Found on an Ebay listing.
From “A Canine Inhalation Exposure Apparatus Utilizing a Whole Body Plethysmograph.” by Boecker, B. B.; Aguilar, F. L.; Mercer, T. T., Health Physics, Volume 10, Issue 12, December, 1964.
Found on Getty Images UK. Captioned as “JUN 10 1965; Abe Polonsky, physical education director at the Jewish Community Center, takes a lung capacity test in the plethysmograph, or ‘body box.’ This gadget, in which subject sits, measures total volume of air in the lungs.” Photo credited to Ed Maker. This is the volume-displacement plethysmograph designed by Jere Mead and J H Emerson.
Found on Getty Images UK. Caption was “OCT 3 1972, OCT 10 1972; Dr. C. J. Falliers explains how Plethysmograph can give asthma patients some relief; Money for the machine and evaluations came from a $58,000 grant from two U.S. pharmaceutical foundations.” Photo was credited to John Beard. Plethysmograph manufacturer was not named.
Found on the Francis A. Countway Library of Medicine website. The plethysmograph is the first volume-displacement type and was created by Jere Mead and JH Emerson. View shows the integral Krogh spirometer attached to the front of the plethysmograph. Individuals in photo were not identified.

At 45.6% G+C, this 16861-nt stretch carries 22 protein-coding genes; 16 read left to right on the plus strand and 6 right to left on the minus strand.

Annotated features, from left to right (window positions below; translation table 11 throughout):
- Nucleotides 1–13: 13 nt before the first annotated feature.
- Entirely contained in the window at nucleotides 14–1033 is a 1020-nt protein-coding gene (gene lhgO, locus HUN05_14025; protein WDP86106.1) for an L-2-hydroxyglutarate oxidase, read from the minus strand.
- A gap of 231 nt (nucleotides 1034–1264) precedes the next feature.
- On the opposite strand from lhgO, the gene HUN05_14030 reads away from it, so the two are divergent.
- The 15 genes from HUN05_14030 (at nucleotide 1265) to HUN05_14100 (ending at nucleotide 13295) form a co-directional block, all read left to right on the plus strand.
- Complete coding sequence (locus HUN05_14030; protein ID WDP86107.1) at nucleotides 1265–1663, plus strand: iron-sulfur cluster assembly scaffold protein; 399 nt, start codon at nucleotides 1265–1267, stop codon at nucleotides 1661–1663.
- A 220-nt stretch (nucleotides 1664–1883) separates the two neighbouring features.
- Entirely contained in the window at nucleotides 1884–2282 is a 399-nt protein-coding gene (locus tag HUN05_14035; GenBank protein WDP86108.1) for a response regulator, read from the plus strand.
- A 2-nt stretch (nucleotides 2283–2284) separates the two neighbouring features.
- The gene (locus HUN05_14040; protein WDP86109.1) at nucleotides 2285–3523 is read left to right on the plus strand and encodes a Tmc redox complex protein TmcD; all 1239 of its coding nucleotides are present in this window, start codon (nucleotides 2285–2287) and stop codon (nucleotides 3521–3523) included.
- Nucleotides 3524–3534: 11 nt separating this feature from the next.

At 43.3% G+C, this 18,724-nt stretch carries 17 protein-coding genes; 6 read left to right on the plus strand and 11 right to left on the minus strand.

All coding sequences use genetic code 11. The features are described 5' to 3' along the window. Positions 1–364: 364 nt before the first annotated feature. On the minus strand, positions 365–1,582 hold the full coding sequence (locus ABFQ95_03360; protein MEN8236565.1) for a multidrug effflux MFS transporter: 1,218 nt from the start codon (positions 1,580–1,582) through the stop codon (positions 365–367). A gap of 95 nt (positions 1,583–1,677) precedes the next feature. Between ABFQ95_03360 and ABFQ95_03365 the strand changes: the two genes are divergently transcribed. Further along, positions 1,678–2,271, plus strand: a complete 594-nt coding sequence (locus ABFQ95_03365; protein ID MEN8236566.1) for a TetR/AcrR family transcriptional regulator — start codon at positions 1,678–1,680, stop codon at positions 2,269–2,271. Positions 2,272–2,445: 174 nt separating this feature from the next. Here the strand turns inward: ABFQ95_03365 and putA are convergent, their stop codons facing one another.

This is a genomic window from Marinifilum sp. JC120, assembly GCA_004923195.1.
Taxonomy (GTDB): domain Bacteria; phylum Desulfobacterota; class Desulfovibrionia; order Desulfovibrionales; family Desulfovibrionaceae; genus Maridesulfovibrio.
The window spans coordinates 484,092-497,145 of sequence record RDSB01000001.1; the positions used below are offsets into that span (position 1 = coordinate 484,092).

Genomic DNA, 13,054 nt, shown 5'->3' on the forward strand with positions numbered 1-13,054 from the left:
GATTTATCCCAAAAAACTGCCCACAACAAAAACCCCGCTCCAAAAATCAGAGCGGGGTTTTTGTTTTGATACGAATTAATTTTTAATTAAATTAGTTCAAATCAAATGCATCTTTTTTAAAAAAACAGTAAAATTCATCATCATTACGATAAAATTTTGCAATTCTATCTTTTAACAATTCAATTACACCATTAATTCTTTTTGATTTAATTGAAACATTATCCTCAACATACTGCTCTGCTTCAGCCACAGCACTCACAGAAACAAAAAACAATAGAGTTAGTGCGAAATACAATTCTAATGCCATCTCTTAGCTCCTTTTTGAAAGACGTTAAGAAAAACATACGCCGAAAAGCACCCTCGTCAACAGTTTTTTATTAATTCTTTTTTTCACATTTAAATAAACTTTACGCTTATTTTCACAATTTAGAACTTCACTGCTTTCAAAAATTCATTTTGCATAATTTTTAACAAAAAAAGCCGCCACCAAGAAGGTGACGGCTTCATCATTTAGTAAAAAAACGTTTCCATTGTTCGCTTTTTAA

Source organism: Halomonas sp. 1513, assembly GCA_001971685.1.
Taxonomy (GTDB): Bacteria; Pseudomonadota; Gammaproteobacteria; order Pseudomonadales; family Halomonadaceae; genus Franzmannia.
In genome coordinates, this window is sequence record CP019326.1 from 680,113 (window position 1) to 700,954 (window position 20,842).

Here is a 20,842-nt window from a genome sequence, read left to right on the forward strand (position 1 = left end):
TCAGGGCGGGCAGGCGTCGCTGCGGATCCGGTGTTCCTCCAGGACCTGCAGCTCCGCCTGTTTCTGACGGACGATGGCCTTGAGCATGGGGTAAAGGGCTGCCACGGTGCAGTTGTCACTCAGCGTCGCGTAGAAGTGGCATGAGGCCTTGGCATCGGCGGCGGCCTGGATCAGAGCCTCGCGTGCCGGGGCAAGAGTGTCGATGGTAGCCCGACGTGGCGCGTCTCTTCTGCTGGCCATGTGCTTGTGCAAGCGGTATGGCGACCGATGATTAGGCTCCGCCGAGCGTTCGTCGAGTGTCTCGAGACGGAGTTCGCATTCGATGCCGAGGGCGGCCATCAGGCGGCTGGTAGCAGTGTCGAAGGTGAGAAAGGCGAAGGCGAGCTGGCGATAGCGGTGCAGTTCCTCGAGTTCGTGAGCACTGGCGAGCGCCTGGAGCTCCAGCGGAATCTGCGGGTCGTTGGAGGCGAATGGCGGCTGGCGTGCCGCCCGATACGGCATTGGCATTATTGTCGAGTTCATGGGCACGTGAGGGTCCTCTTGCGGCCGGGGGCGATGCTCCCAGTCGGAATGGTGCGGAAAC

Found on the Francis A. Countway Library of Medicine website. Warren Anatomical Museum: 21595. Experimental human body plethysmograph manufactured by JH Emerson Co. Machine was used to measure lung capacity. A person would sit inside the box with his head in the glass dome on top and breathe into the tube on front of dome. Machine is wooden and “L” shaped, designed to fit around a seated human, and latches closed. A spirometer would have rested on wooden edge. Two thermometers affixed to front measured interior and exterior temperatures. Tubing, gauge, and motor are affixed to right side. Rear of machine has attached wires and area marked “Sears-port”. 83 D x 59 W x 152 H cm.
From a Pemed Listing. Manufactured in 2003.
Circa 2005. From a DotMed listing.